Working with longtime collaborator Ennio Morricone, Leone replaces the mood of thrill and excitement that so preoccupied the Dollars Trilogy with a feeling closer to operatic tragedy. Though Leone has always had a penchant for reframing the Western in this these grander aesthetics, Once Upon A Time in the West represents the acme of his filmmaking purview—one that uses this marriage of his theatrically trained eye, his knowledge of film history, and his goal of employing both in the service of creating his concluding Western masterpiece. Though the various, breathtaking set-pieces are indicative of this accomplishment—from the aforementioned McBain Family Massacre, to the opening shootout, to the sweeping view of Sweetwater on display with the arrival of Jill McBain—the final confrontation between Harmonica and Frank may serve as the ultimate manifestation of Leone’s command of cinematic craft.
While Once Upon A Time in The West manages to simultaneously honor these ideals of the West while also considering the despair of these characters and the demise of their era to, in effect, create the “ultimate” Western, Sergio Corbucci—the second Sergio of the Spaghetti Westerns—also uses the time-honored traditions of the genre to create the paradigm of the “Anti-Western” as seen through The Great Silence.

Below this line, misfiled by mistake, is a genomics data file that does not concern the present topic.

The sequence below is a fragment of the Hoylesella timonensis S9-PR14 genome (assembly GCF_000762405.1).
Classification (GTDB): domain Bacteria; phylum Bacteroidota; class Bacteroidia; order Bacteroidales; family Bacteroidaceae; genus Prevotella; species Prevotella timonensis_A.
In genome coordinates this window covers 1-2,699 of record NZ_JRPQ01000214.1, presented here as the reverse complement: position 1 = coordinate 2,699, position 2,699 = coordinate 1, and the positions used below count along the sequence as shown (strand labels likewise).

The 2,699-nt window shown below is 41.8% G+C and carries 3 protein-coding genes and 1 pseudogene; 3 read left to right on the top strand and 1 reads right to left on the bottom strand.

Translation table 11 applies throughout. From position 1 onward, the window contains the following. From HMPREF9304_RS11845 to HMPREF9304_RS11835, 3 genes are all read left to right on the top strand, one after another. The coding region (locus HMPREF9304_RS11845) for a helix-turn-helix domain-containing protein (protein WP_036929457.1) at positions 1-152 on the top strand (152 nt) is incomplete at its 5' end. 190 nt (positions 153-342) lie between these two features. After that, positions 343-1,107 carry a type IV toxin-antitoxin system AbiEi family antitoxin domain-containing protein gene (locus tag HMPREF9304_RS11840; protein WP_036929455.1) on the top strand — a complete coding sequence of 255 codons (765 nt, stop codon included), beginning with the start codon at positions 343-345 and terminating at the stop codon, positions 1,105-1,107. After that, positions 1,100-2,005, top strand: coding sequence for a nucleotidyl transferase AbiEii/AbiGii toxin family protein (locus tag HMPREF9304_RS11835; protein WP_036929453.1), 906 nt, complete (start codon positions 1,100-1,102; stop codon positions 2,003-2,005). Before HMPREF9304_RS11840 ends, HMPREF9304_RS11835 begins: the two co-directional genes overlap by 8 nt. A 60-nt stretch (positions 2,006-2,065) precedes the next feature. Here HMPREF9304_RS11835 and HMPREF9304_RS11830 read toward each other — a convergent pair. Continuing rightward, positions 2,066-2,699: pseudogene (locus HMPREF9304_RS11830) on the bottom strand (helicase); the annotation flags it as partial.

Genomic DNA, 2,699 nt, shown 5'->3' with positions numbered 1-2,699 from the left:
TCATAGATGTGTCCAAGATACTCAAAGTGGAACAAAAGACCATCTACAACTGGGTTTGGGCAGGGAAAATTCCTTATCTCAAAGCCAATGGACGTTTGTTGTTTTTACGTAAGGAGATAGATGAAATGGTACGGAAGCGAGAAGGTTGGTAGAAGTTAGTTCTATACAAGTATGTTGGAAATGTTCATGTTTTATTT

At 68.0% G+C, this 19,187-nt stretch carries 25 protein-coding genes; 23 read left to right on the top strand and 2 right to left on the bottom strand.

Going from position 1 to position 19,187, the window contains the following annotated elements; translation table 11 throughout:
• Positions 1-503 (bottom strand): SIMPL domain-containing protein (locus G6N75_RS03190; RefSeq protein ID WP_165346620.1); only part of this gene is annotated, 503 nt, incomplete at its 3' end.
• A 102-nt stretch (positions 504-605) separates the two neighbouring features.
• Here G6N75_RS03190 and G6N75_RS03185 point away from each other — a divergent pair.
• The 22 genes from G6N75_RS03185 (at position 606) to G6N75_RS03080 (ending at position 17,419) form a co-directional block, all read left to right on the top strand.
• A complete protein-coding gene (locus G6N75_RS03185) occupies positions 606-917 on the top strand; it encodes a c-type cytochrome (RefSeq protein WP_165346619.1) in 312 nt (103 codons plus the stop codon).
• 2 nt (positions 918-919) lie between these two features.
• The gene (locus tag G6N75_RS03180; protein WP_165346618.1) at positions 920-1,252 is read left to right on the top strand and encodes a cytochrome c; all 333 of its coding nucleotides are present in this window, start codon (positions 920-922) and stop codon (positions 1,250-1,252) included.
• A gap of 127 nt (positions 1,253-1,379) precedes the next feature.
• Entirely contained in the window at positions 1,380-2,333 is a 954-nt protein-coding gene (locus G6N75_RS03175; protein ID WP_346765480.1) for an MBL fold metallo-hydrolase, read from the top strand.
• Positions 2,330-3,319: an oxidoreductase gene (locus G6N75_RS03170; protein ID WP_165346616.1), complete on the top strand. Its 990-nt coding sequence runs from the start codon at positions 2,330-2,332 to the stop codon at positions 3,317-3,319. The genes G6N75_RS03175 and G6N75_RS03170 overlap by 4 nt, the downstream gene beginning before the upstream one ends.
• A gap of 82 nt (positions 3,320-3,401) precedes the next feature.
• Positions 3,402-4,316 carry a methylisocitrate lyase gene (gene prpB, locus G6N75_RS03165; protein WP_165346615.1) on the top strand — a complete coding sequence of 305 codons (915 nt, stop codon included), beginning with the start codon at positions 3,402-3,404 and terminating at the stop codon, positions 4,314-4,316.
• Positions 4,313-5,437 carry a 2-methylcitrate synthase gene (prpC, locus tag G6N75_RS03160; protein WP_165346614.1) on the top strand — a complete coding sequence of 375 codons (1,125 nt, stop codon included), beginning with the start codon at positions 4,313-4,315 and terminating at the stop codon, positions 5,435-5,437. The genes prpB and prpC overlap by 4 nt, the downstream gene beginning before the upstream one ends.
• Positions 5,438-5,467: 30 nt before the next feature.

|Wikiquote has quotations related to: Once Upon a Time in the West|
While the Dollars Trilogy featured a more heightened level of reality, one much more firmly rooted in a sense of adventure that employed Western iconography and conventions to sensationalize these effects, Once Upon a Time in the West saturates itself with this somber feeling throughout its themes, characters, and story. (However, this is not to say the film is humorless. It features some of the best one-liners in Leone’s filmography: “How can you trust a man who wears both a belt and suspenders? The man can’t even trust his own pants.”) Still, Once Upon a Time in the West instead represents a film that embraces its heritage while also contemplating the conclusion of its demise.
Whereas Once Upon A Time in the West synthesized and amalgamated all those conventions of the genre and unified them under one umbrella of an epic Spaghetti Western film to elicit those themes discussed above, The Great Silence turns toward the opposite direction. Corbucci takes every conceivable staple of the genre and opts for its total antipodal opposite to arrive at a similar destination of consideration upon the end of the West.